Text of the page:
Today is Good Friday, April 14, the 104th day of 2017. There are 261 days left in the year.
Today’s Highlight in History:
On April 14, 1865, President Abraham Lincoln was shot and mortally wounded by John Wilkes Booth during a performance of “Our American Cousin” at Ford’s Theater in Washington.
On this date:
In 1775, the first American society for the abolition of slavery was formed in Philadelphia.
In 1828, the first edition of Noah Webster’s “American Dictionary of the English Language” was published.
In 1912, the British liner RMS Titanic collided with an iceberg in the North Atlantic at 11:40 p.m. ship’s time and began sinking. (The ship went under two hours and 40 minutes later with the loss of 1,514 lives.)
In 1935, the “Black Sunday” dust storm descended upon the central Plains, turning a sunny afternoon into total darkness.
In 1939, the John Steinbeck novel “The Grapes of Wrath” was first published by Viking Press.
In 1949, the “Wilhelmstrasse Trial” in Nuremberg ended with 19 former Nazi Foreign Office officials sentenced by an American tribunal to prison terms ranging from four to 25 years.
In 1956, Ampex Corp. demonstrated the first practical videotape recorder at the National Association of Radio and Television Broadcasters Convention in Chicago.
In 1965, the state of Kansas hanged Richard Hickock and Perry Smith for the 1959 murders of Herbert Clutter, his wife, Bonnie, and two of their children, Nancy and Kenyon. The murders were detailed in the Truman Capote non-fiction novel “In Cold Blood.”
In 1970, President Richard Nixon nominated Harry Blackmun to the U.S. Supreme Court. (The choice of Blackmun, who was unanimously confirmed by the Senate a month later, followed the failed nominations of Clement Haynsworth and G. Harrold Carswell.)
In 1981, the first test flight of America’s first operational space shuttle, the Columbia, ended successfully with a landing at Edwards Air Force Base in California.
In 1986, Americans got word of a U.S. air raid on Libya (because of the time difference, it was the early morning of April 15 where the attack occurred.) French feminist author Simone de Beauvoir died in Paris at age 78.
In 1994, two U.S. Air Force F-15 warplanes mistakenly shot down two U.S. Army Black Hawk helicopters over northern Iraq, killing 26 people, including 15 Americans. Turner Classic Movies made its cable debut; the first film it aired was Ted Turner’s personal favorite, “Gone with the Wind.”
Ten years ago: Riot police beat and detained protesters as thousands defied an official ban and attempted to stage a rally in Moscow against Russian President Vladimir Putin’s government. A car bomb exploded near one of Shiite Islam’s holiest shrines in Karbala, Iraq, killing 47 people. Entertainer Don Ho died in Honolulu at age 76.
Five years ago: In Belfast, Northern Ireland, where the RMS Titanic was built, thousands attended a choral requiem at the Anglican St. Anne’s Cathedral or a nationally televised concert at the city’s Waterfront Hall to mark the 100th anniversary of the ship’s sinking. Eleven Secret Service agents were placed on administrative leave as a deepening scandal involving prostitutes overshadowed President Barack Obama’s diplomatic mission to Latin America. Actor Jonathan Frid, best known for playing Barnabas Collins in the 1960s original vampire soap opera “Dark Shadows”, died in Hamilton, Ontario, Canada at age 87. Guns N’ Roses, Red Hot Chili Peppers, the Beastie Boys, folk icon Donovan, late singer-songwriter Laura Nyro and British bands the Small Faces and Faces were among those inducted into the Rock and Roll Hall of Fame in Cleveland.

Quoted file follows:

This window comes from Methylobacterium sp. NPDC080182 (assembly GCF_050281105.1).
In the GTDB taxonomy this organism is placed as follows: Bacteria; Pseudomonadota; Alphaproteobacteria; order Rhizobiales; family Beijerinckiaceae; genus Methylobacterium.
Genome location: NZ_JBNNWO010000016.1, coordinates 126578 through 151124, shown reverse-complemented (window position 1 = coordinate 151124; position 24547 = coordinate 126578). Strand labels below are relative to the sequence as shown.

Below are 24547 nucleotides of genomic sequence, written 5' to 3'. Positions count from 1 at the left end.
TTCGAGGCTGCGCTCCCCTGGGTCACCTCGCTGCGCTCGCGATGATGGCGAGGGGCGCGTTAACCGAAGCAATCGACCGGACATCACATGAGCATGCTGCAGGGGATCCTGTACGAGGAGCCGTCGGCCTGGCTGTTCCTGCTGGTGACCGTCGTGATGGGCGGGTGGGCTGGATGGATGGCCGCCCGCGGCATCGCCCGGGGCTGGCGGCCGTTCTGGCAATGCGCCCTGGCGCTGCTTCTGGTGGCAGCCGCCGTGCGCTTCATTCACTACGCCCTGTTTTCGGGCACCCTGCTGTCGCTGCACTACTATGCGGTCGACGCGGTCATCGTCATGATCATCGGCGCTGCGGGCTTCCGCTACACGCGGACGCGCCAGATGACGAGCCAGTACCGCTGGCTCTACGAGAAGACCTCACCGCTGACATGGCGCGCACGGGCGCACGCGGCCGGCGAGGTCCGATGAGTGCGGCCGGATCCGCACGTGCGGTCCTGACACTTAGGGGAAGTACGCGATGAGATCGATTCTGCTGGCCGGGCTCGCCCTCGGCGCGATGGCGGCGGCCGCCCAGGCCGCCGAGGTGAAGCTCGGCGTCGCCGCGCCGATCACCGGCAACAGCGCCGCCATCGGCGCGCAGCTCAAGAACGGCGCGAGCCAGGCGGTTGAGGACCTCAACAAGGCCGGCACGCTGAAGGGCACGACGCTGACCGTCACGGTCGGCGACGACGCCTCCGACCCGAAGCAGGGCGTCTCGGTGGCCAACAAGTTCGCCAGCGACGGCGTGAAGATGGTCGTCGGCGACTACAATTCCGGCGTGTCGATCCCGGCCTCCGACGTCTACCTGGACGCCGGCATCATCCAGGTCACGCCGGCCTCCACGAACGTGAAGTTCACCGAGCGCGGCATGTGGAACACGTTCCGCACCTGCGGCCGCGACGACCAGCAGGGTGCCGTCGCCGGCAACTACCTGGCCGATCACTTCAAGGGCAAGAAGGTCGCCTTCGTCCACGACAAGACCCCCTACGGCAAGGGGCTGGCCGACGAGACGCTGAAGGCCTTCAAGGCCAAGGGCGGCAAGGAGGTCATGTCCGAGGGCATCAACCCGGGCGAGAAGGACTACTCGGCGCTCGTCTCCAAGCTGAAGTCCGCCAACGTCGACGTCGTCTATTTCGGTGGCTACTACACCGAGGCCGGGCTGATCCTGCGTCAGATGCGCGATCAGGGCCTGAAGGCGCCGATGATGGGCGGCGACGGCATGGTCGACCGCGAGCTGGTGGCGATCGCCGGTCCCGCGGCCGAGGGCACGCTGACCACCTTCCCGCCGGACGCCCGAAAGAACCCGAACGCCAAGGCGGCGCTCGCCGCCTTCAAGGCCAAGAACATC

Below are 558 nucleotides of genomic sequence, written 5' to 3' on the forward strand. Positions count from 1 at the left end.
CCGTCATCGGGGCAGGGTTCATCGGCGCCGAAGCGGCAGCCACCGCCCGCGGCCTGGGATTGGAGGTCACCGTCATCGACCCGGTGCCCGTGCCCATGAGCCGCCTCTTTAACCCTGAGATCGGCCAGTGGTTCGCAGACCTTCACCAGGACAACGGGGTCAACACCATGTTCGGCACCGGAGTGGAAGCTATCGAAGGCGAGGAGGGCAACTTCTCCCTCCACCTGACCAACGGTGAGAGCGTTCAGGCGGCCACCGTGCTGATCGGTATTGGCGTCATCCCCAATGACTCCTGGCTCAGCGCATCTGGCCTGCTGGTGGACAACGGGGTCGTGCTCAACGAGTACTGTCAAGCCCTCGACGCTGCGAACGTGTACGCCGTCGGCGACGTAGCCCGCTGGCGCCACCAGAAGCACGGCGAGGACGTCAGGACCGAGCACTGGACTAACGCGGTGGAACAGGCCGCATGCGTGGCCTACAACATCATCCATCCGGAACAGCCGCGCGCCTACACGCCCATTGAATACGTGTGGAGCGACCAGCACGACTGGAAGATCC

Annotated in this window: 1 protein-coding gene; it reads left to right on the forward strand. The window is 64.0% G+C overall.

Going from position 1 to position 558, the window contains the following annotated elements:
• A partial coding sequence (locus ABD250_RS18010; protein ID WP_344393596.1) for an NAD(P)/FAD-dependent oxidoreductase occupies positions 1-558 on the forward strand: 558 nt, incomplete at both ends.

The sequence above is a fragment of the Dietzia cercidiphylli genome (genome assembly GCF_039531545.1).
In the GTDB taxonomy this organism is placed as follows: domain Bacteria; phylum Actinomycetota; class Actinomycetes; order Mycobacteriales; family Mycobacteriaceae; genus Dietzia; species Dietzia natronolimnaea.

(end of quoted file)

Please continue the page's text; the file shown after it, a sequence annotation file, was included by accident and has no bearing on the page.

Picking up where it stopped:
One year ago: Hillary Clinton and Bernie Sanders aggressively challenged each other’s judgment to be president during a Democratic debate in Brooklyn, New York, sparring over Wall Street banks, how high to raise the minimum wage and gun control. The first of two strong earthquakes struck southern Japan; the temblors killed at least 50 people.
Today’s Birthdays: Actor Bradford Dillman is 87. Country singer Loretta Lynn is 85. Actress Julie Christie is 77. Retired MLB All-Star Pete Rose is 76. Rock musician Ritchie Blackmore is 72. Actor John Shea is 68. Actor-turned-race car driver Brian Forster is 57. Actor Brad Garrett is 57. Actor Robert Carlyle is 56. Rock singer-musician John Bell (Widespread Panic) is 55. Actor Robert Clendenin is 53. Actress Catherine Dent is 52. Actor Lloyd Owen is 51. Baseball Hall of Famer Greg Maddux is 51. Rock musician Barrett Martin is 50. Actor Anthony Michael Hall is 49. Actor Adrien Brody is 44. Classical singer David Miller is 44. Rapper DaBrat is 43. Actor Antwon Tanner is 42. Actress Sarah Michelle Gellar is 40. Actor-producer Rob McElhenney is 40. Roots singer JD McPherson is 40. Rock singer Win Butler (Arcade Fire) is 37. Actress Claire Coffee is 37. Actor Christian Alexander is 27. Actor Nick Krause is 25. Actress Vivien Cardone is 24. Actor Graham Phillips is 24. Actress Skyler Samuels is 23. Actress Abigail Breslin is 21.
Thought for Today: “Education … has produced a vast population able to read but unable to distinguish what is worth reading.” — George Macaulay Trevelyan, English historian (1876-1962).
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